Cruise in a Heart-Shaped Carwash: A Review of K. Michelle Dubois’s Harness
Music is impossible to experience objectively; writing about songs or albums as if they existed within bounds of equation or logic only leads to imprecise language like “crunchy guitars” and “big rock sound.” I say this because last night, I woke up in the oily time of sleep when dreams about buying a chainsaw at an East Bay flea market and the industrial lighting across the parking lot from my hotel room congealed and there was sound and it took me a moment to realize it was the chorus from the opening track, “Orchid,” off K. Michelle Dubois’ new album, Harness, and suddenly the chemical lights appeared cinematic; in fact, I felt a surge of total rebellion as if I were co-starring in The Legend of Billy Jean or getting ready to rumble alongside Patrick Swayze and Tom Cruise when Tom still had extremely fucked up teeth. “Orchid” rises into chorus from a single-picked melody that is haunting and once the song opens outward and the sound becomes unrestrained and there is little doubt as to where the songwriter is most excited to lead the listener.
Honestly, until last night in half-sleep, I’ve been wrestling with this album. I’m entirely new to the Atlanta-based songwriter’s music for one, and unsure how to make sense of the musical impulses on this album that, for me, are both challenging and perhaps too obvious. Or, more directly: the songs on Harness toggle between a raw sound that belongs to the underground and a pop-sensibility found in many mainstream acts such as the oft-compared Breeders.
Some might buck against my naming The Breeders as mainstream, but the moment “Cannonball” hit the radio it became a rock anthem for disaffected kids hanging around Clinton-era shopping malls and university quads. Nirvana once challenged mainstream audiences, sure, but “Heart Shaped Box” was playing over the loudspeakers at a carwash I went to last week after a heavy snow and this communion between music and such a belligerent waste of water seemed like the perfect analogy for mainstream music and culture. I’ve always found the dichotomy between mainstream music and the underground fascinating, and my clean Toyota—unrecognizable among other cars on the road—seemed to precisely represent how pop culture can pretty-up the terrifyingly messy human condition. The elusiveness of an interrupted dream state, say—that place between self-awareness and sub-consciousness—reminds me of what underground music strives to achieve. The moment a sound becomes a commodity, as it was with Nirvana and Kim Deal, the harder the next generation must work to create unique and authentic art.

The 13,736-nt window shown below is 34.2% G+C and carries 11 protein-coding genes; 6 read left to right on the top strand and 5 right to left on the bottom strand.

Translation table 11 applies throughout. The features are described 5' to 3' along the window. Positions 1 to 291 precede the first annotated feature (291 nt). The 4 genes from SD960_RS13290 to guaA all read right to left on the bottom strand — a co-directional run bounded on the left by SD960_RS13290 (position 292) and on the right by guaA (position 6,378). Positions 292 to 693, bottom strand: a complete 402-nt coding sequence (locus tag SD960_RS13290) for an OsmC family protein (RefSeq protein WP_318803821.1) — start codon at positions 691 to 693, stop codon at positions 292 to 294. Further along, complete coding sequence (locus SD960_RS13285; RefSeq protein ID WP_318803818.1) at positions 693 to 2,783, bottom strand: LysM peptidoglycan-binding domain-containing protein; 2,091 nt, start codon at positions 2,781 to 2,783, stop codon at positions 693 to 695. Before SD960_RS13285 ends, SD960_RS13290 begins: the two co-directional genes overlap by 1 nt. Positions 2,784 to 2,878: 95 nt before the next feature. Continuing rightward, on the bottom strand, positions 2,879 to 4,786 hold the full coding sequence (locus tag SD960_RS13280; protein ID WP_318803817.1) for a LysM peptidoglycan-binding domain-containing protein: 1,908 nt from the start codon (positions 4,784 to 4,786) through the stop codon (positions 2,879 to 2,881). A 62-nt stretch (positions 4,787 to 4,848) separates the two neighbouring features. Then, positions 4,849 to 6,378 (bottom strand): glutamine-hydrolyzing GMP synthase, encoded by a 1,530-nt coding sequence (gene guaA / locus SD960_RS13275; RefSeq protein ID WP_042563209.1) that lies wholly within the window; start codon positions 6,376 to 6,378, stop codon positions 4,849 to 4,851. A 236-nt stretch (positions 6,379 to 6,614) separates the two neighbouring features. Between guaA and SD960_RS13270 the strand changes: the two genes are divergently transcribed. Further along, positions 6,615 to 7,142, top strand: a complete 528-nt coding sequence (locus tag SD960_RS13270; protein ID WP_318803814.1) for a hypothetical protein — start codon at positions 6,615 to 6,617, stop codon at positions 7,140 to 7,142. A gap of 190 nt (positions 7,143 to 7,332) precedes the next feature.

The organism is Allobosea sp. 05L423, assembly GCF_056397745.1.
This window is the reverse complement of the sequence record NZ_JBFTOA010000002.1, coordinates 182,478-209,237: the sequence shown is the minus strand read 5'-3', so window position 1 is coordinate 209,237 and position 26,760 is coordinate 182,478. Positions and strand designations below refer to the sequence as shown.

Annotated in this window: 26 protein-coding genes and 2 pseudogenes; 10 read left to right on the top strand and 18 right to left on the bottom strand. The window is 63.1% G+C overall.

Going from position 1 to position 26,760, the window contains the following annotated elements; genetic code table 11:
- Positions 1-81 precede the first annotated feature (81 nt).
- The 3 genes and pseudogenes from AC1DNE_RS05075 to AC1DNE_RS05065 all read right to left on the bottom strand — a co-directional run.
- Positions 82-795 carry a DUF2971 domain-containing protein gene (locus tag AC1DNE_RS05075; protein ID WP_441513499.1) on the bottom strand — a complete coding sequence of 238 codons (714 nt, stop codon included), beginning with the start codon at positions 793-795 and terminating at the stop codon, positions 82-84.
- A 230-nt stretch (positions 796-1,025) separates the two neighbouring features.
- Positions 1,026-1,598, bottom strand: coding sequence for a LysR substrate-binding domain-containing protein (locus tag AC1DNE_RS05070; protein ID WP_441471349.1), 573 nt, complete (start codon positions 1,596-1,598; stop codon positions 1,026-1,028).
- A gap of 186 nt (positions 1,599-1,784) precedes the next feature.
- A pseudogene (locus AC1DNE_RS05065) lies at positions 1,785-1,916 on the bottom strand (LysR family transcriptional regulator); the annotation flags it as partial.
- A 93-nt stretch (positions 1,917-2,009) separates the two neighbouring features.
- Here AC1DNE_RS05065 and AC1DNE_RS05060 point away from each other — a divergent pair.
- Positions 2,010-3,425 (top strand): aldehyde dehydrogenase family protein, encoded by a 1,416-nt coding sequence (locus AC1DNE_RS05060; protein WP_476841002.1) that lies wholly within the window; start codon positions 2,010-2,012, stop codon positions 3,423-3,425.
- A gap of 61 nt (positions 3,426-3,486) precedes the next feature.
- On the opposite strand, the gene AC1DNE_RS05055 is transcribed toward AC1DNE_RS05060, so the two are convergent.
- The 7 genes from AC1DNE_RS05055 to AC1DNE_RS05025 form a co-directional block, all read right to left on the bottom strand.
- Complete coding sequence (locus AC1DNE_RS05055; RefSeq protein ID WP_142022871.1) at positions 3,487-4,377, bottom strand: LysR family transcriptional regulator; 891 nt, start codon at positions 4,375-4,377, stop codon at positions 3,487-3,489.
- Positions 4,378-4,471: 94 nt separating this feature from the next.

Michelle Dubois’ album Harness, for me, engages with both mainstream and underground lineages in a way that is at once raw and predictable. In the song, “Velvet Eyes,” the lyrics tug at the threads of adolescence—“When you’re nineteen / Small things mean everything / Then you think about death and / Big things mean nothing”—which resounds with a youthful perspective that parallels springtime love and the dark thoughts of a newly minted identity. But the musical styling is more complex. The single-picked guitar throughout the verse is melodic and chimes alongside a danceable beat and the song really comes alive when Dubois opens up during the crescendo at the end and Dubois pairs distortion with a down-picked wailing of the main melody.
Similar to “Orchid,” Dubois really shows off her vocal range in “Heart Like a Yardstick,” and though the song is incredibly listenable, the structure is more innovative and daring than other songs on the album. The breakdowns are disruptive and play against the traditional steadiness implied in the song’s structure. “Wild Weed” is equally strong, as again Dubois pushes the boundaries previously established on the record with a repetitive synth melody that tracks the ruminative quality in her voice, demonstrating restraint even during the more aggressively composed chorus and bridge.
Long time fans of Dubois’ work will find comfort in the danceable, sing-songwriter inclinations that has come to represent her solo work. New listeners might latch onto the power-ballads and quixotic melodies of the more explorative songs on Harness. Either way, K. Michelle Dubois and Dan Dixon have created a damn fine sound; the songs on Harness are self-assured, and the music clearly illustrates Dubois’ talent as a songwriter while highlighting Dan Dixon’s imagination and prowess as an engineer. Audiophiles who are into bands like Lovers from Portland, Oregon, the heavier tracks from the Durham-based band Des Ark, or even vintage Riot Girl like Huggy Bear and Bratmobile, should love K. M. Dubois’s new album.